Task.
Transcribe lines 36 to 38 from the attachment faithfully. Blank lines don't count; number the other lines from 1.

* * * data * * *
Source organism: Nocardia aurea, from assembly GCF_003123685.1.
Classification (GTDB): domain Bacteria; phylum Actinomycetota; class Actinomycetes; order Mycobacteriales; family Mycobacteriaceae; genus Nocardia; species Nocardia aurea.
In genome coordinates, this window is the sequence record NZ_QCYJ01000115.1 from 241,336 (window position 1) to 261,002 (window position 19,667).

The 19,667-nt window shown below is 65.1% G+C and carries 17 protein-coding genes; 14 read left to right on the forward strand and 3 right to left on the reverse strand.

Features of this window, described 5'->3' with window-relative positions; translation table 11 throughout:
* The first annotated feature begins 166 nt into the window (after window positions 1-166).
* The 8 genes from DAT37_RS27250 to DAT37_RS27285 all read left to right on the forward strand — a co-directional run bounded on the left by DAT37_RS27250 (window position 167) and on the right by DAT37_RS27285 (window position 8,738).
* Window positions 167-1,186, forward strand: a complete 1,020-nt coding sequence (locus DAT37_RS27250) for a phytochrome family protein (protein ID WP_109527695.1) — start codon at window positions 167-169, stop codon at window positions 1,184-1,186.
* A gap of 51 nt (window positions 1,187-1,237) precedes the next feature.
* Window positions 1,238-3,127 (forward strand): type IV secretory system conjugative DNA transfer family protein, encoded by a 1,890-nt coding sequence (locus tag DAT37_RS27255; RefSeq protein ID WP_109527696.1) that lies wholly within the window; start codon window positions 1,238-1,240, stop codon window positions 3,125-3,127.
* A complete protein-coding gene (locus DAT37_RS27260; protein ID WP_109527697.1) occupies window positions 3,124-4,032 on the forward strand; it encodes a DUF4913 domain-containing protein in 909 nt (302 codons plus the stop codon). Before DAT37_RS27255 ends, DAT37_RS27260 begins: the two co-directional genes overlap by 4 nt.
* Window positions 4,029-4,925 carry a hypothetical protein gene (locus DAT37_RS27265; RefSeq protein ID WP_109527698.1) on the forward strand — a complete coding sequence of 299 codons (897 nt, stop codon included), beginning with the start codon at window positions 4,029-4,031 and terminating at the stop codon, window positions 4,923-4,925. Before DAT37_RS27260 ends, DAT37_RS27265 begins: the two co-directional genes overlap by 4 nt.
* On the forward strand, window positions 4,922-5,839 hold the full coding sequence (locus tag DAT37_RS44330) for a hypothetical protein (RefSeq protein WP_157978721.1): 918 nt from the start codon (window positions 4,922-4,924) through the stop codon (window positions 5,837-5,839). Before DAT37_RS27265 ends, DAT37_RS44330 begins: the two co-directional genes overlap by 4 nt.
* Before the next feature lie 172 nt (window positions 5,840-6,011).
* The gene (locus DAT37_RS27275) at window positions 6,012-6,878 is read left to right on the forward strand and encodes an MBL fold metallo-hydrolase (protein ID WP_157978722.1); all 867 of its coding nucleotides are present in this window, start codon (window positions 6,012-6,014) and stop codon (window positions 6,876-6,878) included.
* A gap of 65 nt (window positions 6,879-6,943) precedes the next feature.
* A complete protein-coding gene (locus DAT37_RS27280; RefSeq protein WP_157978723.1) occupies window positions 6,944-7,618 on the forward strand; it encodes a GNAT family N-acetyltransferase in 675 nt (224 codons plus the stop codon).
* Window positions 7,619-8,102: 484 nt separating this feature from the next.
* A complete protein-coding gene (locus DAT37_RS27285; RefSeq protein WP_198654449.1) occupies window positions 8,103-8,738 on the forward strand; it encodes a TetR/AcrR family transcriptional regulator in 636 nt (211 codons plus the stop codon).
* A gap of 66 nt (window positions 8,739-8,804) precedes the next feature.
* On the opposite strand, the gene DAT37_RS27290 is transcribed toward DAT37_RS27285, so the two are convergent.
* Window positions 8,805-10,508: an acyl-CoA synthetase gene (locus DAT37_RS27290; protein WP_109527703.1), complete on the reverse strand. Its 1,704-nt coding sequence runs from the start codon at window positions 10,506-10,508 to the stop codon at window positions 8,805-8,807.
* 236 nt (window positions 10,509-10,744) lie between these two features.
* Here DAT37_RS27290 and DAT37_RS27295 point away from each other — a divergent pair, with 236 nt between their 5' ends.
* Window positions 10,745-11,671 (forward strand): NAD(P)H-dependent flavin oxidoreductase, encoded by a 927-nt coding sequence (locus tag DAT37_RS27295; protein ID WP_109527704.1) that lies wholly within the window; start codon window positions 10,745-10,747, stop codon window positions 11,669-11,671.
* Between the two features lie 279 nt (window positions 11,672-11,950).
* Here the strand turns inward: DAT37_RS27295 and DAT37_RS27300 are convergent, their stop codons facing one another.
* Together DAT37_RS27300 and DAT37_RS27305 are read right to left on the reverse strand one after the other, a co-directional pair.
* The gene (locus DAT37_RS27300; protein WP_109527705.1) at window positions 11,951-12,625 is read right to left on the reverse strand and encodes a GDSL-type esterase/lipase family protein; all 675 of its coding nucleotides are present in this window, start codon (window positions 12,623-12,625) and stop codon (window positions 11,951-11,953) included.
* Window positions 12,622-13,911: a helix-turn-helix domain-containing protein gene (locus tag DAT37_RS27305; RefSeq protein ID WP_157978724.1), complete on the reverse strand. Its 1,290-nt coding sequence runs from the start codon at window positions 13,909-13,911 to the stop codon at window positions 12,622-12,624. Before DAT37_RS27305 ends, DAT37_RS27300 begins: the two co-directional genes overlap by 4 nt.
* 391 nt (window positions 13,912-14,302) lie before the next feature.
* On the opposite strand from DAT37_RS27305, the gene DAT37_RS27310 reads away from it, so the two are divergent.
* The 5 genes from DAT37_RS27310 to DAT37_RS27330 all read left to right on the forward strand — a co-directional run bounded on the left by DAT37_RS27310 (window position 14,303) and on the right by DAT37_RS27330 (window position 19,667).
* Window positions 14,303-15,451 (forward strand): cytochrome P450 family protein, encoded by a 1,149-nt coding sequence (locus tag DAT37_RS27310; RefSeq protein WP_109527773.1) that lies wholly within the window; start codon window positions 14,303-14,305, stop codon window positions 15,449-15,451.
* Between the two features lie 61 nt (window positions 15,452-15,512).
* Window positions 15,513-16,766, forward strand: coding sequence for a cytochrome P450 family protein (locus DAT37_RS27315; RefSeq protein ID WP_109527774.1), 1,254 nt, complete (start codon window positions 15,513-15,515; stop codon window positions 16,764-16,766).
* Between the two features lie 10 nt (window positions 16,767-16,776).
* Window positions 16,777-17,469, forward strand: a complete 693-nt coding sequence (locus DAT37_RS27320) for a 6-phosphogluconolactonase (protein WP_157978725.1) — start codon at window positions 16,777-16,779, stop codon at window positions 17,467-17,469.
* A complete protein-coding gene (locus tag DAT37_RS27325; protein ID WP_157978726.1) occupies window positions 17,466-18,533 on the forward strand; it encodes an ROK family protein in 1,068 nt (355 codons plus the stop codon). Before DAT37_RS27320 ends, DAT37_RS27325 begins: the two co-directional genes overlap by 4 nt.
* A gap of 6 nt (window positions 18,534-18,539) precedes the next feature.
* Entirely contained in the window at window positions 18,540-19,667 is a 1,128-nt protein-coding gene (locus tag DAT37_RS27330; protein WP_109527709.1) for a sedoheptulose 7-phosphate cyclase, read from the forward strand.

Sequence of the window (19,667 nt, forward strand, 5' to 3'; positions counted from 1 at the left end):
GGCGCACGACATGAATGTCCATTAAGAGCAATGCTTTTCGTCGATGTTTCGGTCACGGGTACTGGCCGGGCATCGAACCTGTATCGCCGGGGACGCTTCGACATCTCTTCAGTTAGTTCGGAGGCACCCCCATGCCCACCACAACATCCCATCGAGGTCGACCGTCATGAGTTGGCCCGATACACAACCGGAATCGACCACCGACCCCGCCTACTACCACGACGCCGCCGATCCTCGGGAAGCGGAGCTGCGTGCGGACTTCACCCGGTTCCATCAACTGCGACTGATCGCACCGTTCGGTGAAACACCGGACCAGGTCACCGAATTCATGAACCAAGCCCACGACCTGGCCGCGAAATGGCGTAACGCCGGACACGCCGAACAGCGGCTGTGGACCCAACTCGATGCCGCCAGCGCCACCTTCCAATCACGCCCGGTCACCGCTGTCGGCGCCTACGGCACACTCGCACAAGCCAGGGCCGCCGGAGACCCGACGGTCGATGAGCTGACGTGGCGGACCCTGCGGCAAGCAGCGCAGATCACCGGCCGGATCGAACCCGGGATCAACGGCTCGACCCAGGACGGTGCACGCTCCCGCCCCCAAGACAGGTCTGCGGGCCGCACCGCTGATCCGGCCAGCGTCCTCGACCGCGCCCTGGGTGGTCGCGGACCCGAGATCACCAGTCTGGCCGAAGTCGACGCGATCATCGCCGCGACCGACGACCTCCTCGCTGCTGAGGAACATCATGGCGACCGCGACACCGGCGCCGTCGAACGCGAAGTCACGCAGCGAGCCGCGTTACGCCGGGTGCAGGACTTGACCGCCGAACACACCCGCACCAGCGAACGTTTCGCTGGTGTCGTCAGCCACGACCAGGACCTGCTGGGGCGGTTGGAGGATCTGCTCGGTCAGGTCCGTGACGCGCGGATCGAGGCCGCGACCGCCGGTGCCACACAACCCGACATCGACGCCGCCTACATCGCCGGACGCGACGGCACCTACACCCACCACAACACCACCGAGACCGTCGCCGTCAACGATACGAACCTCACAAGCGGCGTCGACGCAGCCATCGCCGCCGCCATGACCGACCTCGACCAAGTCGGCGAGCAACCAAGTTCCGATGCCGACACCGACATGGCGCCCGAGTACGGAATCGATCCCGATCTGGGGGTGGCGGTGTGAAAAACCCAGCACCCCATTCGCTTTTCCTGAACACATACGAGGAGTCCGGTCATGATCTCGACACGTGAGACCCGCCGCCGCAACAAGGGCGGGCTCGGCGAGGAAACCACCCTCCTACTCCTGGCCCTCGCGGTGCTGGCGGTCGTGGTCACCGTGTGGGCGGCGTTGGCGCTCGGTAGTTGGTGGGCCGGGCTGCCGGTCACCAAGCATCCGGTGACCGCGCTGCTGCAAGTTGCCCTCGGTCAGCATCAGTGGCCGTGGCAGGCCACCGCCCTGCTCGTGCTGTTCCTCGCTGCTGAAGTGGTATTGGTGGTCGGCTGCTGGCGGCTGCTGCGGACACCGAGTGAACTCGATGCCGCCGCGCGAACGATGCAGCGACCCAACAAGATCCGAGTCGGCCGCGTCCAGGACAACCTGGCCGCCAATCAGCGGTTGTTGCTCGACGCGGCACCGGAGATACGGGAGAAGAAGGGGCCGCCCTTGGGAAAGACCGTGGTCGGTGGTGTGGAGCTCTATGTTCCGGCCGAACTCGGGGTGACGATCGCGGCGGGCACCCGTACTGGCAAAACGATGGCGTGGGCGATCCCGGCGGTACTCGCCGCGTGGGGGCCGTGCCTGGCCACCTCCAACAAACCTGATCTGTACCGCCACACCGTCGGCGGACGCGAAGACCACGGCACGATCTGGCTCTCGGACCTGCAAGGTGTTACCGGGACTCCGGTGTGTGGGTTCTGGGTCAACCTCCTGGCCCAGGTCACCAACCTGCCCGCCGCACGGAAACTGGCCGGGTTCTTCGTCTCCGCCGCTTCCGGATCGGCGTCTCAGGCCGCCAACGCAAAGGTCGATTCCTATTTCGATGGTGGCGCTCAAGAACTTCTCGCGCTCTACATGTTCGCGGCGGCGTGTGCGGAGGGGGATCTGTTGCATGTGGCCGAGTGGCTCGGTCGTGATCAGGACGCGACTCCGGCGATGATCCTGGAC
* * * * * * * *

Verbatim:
* Window positions 15,513-16,766, forward strand: coding sequence for a cytochrome P450 family protein (locus DAT37_RS27315; RefSeq protein ID WP_109527774.1), 1,254 nt, complete (start codon window positions 15,513-15,515; stop codon window positions 16,764-16,766).
* Between the two features lie 10 nt (window positions 16,767-16,776).
* Window positions 16,777-17,469, forward strand: a complete 693-nt coding sequence (locus DAT37_RS27320) for a 6-phosphogluconolactonase (protein WP_157978725.1) — start codon at window positions 16,777-16,779, stop codon at window positions 17,467-17,469.